“ESIK”   =   Eating space in kitchen

 

     ....All we have to say is, "WOW". The lesson here is don't go crazy with abbreviations. If you do decide to use them, make sure that people will know what they mean immediately and without confusion. TIP: If you want to test out an abbreviation you came up with yourself, show it to 5-10 different people and see if they will know what it means right away. If they pass the test, then you have a green light to use that abbreviation.

Happy Listing! 
 

Abbreviations That Will Confuse Your Clients

by Ron Kowalski

 

Abbreviating may be shorter, but readers may miss the message.

     In my 10 years as a real estate professional, I’ve seen a lot of things that make me say, “what?”.  One area where I see a lot of ambiguity is in the property descriptions for houses for sale in the Multiple Listing Service (MLS).  Communication is VERY important in our industry and being as clear as possible can help market a home more effectively, avoid misunderstandings, and even reduce legal liability.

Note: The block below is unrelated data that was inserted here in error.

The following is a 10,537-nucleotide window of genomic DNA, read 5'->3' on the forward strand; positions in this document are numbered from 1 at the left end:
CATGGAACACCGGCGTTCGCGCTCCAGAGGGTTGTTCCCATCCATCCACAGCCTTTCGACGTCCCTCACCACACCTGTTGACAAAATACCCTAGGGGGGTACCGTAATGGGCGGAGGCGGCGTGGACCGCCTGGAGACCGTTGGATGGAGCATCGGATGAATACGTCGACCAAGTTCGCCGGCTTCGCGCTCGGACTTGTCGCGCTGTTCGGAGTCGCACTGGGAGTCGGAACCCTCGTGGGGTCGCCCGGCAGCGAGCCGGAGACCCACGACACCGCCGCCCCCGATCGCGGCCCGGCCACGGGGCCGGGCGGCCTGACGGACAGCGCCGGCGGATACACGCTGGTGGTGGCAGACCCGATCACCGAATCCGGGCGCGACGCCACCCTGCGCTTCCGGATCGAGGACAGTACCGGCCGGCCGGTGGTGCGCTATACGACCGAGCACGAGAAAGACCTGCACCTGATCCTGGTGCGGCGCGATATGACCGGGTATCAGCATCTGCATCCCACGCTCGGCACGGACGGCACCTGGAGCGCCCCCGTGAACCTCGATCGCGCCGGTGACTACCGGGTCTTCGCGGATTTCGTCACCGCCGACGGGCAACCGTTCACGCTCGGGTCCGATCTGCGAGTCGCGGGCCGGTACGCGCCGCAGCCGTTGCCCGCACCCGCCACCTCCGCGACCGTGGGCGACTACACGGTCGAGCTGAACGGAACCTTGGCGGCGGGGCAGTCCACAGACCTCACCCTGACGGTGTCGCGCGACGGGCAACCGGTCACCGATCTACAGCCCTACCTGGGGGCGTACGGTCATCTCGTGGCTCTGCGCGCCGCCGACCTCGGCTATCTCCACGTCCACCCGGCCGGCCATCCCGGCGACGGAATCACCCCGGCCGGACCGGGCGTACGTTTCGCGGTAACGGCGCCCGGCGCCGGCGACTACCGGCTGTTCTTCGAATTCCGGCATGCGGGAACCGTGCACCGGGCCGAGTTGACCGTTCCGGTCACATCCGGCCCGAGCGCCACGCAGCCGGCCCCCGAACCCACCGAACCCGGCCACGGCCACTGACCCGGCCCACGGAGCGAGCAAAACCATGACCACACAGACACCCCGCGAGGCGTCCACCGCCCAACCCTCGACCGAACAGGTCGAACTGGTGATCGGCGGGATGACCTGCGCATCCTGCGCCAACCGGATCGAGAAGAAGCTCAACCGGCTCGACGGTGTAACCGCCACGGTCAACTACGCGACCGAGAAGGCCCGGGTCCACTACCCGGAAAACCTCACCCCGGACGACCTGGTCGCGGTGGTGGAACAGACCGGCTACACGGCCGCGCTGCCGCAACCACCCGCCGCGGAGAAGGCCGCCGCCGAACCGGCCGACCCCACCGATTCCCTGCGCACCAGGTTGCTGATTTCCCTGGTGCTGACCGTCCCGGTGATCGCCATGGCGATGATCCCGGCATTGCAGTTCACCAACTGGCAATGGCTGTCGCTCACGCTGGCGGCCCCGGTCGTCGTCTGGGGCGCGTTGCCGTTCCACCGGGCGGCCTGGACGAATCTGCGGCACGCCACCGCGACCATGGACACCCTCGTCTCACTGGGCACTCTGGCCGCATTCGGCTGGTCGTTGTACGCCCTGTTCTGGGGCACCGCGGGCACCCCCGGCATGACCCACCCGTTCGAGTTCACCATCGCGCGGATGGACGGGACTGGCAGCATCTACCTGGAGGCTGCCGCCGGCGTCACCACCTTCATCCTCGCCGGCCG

As listing agents, we have 400 characters in the MLS to describe the home, showcase the community, and provide any special instructions such as showing times, or to tell a buyer’s agent whether Fido will bite.  I understand that we want to squeeze in as much information in as we can, but sometimes using abbreviations can lead to confusion.

     So, in the interest of having fun, and not trying to pick on any particular real estate professional (because we’ve all done it), here is a list of real estate abbreviations from actual listings in our area.  See if you can figure out what they mean and comment below.  Answers will be posted next week.  Happy sleuthing!

 

“SS appls”                                                          

“LR, FR, DR, Kit”

“w/o LL”

“Hrdwd Flrs”

“frpl”

“MBR w/sit rm & wi closet”

“S.L. 3-car gar”

“Lux BA w/whirlpl jets & sep shwr”

“SGD”

“Sit Rm”

“LL: FF, RR/FP, wet br”

“ESIK”

 

What You Need to Know to Prepare for a Home Appraisal

by Ron and Susan

Here are a few key items to take into consideration when know who you are working with on your appraisal:

 

Did you know there are two types of appraisers?
– Licensed and Certified
Do you know the difference?